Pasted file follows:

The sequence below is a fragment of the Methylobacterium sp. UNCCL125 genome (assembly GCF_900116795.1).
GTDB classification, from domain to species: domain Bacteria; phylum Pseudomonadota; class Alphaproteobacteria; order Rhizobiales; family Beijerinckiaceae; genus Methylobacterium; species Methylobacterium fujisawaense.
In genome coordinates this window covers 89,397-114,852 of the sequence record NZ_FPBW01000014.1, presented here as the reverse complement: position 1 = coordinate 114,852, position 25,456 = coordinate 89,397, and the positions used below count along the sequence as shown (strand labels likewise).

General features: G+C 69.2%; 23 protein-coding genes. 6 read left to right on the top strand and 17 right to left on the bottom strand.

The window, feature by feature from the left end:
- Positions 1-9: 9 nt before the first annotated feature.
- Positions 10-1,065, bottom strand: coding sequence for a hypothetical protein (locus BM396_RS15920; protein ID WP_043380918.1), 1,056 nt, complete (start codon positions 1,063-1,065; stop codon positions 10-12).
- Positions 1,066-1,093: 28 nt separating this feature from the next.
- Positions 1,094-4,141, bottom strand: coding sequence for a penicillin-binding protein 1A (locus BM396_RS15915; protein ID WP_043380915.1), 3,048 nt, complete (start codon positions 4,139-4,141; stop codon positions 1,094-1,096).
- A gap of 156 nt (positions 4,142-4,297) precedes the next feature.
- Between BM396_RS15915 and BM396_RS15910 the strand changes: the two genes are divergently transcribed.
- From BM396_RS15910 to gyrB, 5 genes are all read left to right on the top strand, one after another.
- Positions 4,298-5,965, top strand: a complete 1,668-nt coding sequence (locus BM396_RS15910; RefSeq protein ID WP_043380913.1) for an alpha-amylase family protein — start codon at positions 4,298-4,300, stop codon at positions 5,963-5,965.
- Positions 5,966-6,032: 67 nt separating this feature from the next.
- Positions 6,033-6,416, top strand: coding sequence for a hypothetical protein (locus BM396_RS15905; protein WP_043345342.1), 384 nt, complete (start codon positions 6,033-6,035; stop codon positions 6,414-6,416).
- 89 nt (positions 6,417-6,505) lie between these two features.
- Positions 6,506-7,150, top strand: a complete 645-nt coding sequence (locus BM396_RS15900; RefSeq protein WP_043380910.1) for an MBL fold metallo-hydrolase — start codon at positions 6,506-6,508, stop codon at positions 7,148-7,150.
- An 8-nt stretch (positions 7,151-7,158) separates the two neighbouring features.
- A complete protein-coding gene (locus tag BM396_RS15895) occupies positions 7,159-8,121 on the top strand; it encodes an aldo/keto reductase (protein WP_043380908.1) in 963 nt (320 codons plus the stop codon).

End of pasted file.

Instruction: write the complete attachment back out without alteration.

The sequence below is a fragment of the Methylobacterium sp. UNCCL125 genome (assembly GCF_900116795.1).
GTDB classification, from domain to species: domain Bacteria; phylum Pseudomonadota; class Alphaproteobacteria; order Rhizobiales; family Beijerinckiaceae; genus Methylobacterium; species Methylobacterium fujisawaense.
In genome coordinates this window covers 89,397-114,852 of the sequence record NZ_FPBW01000014.1, presented here as the reverse complement: position 1 = coordinate 114,852, position 25,456 = coordinate 89,397, and the positions used below count along the sequence as shown (strand labels likewise).

General features: G+C 69.2%; 23 protein-coding genes. 6 read left to right on the top strand and 17 right to left on the bottom strand.

The window, feature by feature from the left end:
- Positions 1-9: 9 nt before the first annotated feature.
- Positions 10-1,065, bottom strand: coding sequence for a hypothetical protein (locus BM396_RS15920; protein ID WP_043380918.1), 1,056 nt, complete (start codon positions 1,063-1,065; stop codon positions 10-12).
- Positions 1,066-1,093: 28 nt separating this feature from the next.
- Positions 1,094-4,141, bottom strand: coding sequence for a penicillin-binding protein 1A (locus BM396_RS15915; protein ID WP_043380915.1), 3,048 nt, complete (start codon positions 4,139-4,141; stop codon positions 1,094-1,096).
- A gap of 156 nt (positions 4,142-4,297) precedes the next feature.
- Between BM396_RS15915 and BM396_RS15910 the strand changes: the two genes are divergently transcribed.
- From BM396_RS15910 to gyrB, 5 genes are all read left to right on the top strand, one after another.
- Positions 4,298-5,965, top strand: a complete 1,668-nt coding sequence (locus BM396_RS15910; RefSeq protein ID WP_043380913.1) for an alpha-amylase family protein — start codon at positions 4,298-4,300, stop codon at positions 5,963-5,965.
- Positions 5,966-6,032: 67 nt separating this feature from the next.
- Positions 6,033-6,416, top strand: coding sequence for a hypothetical protein (locus BM396_RS15905; protein WP_043345342.1), 384 nt, complete (start codon positions 6,033-6,035; stop codon positions 6,414-6,416).
- 89 nt (positions 6,417-6,505) lie between these two features.
- Positions 6,506-7,150, top strand: a complete 645-nt coding sequence (locus BM396_RS15900; RefSeq protein WP_043380910.1) for an MBL fold metallo-hydrolase — start codon at positions 6,506-6,508, stop codon at positions 7,148-7,150.
- An 8-nt stretch (positions 7,151-7,158) separates the two neighbouring features.
- A complete protein-coding gene (locus tag BM396_RS15895) occupies positions 7,159-8,121 on the top strand; it encodes an aldo/keto reductase (protein WP_043380908.1) in 963 nt (320 codons plus the stop codon).